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Sharks, Clamming and Oysters

Sharks are managed by the National Marine Fisheries Service (NMFS) and the Atlantic States Marine Fisheries Commission, and the regulations are complex. For more detailed information contact the NMFS or visit State regulations are subject to any changes in federal regulations. Please consult for the latest changes in state regulations. See 2013 Seasons, Size and Creel Limits for more information on shark seasons, sizes, and daily limits.

Common Delaware Sharks

The sand tiger, sandbar, smooth dogfish and spiny dogfish are the most commonly caught shark species in Delaware. Sandbar and sand tiger sharks are of special significance to the Delaware Estuary and its anglers. Delaware Bay is an important “pupping area” and nursery for sand tiger sharks, and they are commonly hooked. Due to their low reproductive rate and overfishing, both species are protected and none may be retained. No hook and line fisherman may remove from the water any sandbar shark, or any other prohibited species of shark. In addition, any sandbar shark or other prohibited species of shark must be immediately released in a manner that will ensure the maxium probabiltiy of survival.

Sand Tiger Shark (prohibited species) – Sand tigers are gray-brown to tan with dark splotches and lengths to 10.5 ft. First and second dorsal fins are nearly equal in size. Teeth are long, curved and not serrated.

Sandbar Sharks (prohibited species) – Sandbar sharks are dark gray to brown on back, fading almost to white on the belly. This heavy-bodied shark has broad and triangular teeth with a large first dorsal fin that begins at a point located at the middle of the pectoral fin. Upper teeth are broad and triangular. Recent research has shown that large sandbar sharks are susceptible to internal injuries from deep hooking. When releasing sandbar sharks, do not remove these sharks from the water to prevent internal injuries.

Spiny Dogfish (no recreational limit) – The spiny dogfish is easily identified by a thorny spine located at the leading edge of both the first and second dorsal fins. Teeth are small and bent toward corners of mouth. It is commonly caught in cold water by anglers targeting mackerel or striped bass.

Smooth Dogfish (no recreational limit) – This is the most common shark found in Delaware. Smooth dogfish are typically caught during the warmer seasons. The smooth dogfish, known locally as the sand shark, is a harmless species. Teeth are low and flat with plate-like arrangement. Gray to gray-brown and ranging up to 5 feet in length, this shark has large first and second dorsal fins, with “sandpaper-like” teeth.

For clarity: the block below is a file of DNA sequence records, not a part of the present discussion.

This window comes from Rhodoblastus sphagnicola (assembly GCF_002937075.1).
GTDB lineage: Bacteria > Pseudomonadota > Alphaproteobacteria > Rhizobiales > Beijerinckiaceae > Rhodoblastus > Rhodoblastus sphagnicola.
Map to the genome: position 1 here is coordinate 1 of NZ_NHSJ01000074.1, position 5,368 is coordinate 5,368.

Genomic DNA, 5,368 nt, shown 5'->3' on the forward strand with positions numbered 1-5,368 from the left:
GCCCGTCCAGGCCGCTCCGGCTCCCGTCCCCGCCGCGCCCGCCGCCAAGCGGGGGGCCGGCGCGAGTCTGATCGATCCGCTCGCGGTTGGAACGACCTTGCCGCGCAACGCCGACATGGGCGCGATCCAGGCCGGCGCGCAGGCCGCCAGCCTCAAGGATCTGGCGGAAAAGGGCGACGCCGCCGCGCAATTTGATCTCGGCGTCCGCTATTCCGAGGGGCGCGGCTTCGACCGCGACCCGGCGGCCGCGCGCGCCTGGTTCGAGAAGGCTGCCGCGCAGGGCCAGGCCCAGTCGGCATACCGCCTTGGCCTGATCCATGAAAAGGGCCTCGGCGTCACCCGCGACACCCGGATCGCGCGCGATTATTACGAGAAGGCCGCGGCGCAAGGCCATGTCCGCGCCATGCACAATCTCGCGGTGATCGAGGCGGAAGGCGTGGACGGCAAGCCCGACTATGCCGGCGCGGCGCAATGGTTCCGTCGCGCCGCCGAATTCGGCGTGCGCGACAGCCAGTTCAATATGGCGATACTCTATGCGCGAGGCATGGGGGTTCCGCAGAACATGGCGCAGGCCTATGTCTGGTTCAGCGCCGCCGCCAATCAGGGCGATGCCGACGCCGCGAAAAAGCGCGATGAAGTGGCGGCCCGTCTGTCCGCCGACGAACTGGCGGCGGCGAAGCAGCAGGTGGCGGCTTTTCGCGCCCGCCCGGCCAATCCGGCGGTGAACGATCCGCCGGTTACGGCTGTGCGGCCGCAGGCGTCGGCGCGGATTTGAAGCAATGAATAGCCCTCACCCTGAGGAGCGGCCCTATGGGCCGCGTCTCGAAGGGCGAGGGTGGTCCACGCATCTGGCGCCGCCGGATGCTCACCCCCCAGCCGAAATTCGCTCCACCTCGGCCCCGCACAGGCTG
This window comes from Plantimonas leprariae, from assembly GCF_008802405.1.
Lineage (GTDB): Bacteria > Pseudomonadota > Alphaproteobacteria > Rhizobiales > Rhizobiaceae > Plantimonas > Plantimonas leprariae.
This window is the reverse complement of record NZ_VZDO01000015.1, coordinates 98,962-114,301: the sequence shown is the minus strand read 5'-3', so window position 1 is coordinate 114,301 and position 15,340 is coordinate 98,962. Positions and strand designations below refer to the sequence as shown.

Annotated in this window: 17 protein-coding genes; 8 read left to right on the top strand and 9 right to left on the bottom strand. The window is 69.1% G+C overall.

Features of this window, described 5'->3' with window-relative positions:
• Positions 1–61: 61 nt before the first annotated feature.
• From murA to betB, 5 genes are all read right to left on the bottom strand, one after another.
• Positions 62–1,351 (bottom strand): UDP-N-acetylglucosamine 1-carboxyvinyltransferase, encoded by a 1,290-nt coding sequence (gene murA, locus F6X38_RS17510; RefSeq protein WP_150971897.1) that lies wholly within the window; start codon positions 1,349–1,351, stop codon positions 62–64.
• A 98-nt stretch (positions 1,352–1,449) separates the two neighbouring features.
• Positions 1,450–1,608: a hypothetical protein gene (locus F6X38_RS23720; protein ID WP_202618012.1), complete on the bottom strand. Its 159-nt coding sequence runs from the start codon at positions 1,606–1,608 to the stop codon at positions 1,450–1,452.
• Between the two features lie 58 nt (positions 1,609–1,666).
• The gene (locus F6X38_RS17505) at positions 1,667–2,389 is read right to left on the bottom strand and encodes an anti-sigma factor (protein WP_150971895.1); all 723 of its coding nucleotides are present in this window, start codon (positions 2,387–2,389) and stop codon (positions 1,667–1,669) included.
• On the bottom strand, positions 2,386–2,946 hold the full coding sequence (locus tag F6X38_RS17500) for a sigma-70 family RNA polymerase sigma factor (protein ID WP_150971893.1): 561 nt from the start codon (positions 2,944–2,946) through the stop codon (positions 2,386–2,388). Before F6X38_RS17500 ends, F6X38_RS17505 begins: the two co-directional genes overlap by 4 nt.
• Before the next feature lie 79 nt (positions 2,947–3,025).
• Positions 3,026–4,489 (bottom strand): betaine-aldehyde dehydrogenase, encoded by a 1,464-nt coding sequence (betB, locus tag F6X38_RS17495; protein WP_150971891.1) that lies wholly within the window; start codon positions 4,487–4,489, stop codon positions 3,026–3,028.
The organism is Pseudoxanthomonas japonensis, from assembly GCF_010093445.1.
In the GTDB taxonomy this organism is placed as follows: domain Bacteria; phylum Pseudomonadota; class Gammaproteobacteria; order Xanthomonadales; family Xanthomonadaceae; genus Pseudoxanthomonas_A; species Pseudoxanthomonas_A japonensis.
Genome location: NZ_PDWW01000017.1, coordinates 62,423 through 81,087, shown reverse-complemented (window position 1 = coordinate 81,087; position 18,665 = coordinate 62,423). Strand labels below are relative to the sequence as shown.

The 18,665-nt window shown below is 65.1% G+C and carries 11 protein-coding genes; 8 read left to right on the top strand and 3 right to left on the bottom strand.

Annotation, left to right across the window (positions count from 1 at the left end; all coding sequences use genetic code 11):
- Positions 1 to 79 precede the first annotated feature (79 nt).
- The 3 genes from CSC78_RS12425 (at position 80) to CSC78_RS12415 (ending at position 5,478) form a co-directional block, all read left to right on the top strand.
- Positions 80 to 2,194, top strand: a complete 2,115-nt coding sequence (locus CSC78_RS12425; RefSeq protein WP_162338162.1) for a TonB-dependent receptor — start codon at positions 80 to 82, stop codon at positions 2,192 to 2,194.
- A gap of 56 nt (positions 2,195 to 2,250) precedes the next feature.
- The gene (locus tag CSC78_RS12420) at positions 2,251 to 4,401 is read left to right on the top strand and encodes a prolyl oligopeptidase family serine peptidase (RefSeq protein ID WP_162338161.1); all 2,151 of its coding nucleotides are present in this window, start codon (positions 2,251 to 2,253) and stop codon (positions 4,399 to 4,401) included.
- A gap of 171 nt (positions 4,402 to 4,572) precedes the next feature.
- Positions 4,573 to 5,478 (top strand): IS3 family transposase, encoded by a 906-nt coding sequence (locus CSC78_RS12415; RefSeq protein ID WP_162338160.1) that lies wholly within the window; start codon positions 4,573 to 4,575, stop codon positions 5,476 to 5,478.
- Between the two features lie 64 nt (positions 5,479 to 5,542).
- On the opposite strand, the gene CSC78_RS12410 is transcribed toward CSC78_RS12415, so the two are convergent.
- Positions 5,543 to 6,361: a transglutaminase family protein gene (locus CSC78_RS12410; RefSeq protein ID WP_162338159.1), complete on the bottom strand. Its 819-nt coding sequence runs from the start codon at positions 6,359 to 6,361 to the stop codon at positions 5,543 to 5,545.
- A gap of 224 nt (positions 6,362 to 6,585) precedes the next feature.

A fishing license is required to harvest clams in waters of the State of Delaware.

It shall be unlawful for any person to attempt to take, catch, kill or reduce to possession any hard clams with a device other than a hand-held rake with a head no wider than fourteen (14) inches measured perpendicular to the tines and a straight handle not in excess of seven (7) feet in length.

It is unlawful to harvest hard clams from one-half hour after sunset through one-half hour before sunrise.

It is unlawful for any resident to harvest more than one hundred (100) clams per day unless otherwise permitted to do so by license or permit.

It is unlawful for any non-resident to harvest more than fifty (50) hard clams per day unless otherwise permitted to do so by license or permit.

No shellfish harvesting (excluding crabs) is allowed in the Prohibited Areas marked on the Clamming Map or any tidal river, stream, or impoundment of the state. This includes all non-tidal and impounded water as well. Shellfish harvesting is allowed from December 1 through April 15 in the Seasonally Approved Areas. This is your protection against contracting shellfish-borne diseases. This is also the law. All boundaries may be marked with signs and or buoys saying “No Shellfish Harvesting” or “Prohibited Shellfish Area”. Questions regarding these closures should be directed to the Watershed Assessment Section Shellfish and Recreational Waters Programs 302-739-9939. Clamming is prohibited in eel grass beds marked with white PVC pipes and signs.




It is unlawful to recreationally harvest oysters in Delaware. This prohibition protects vulnerable oyster populations and protects you against contracting a shellfish-borne disease.

Regulations in red are new this year.

Purple text indicates an important note.

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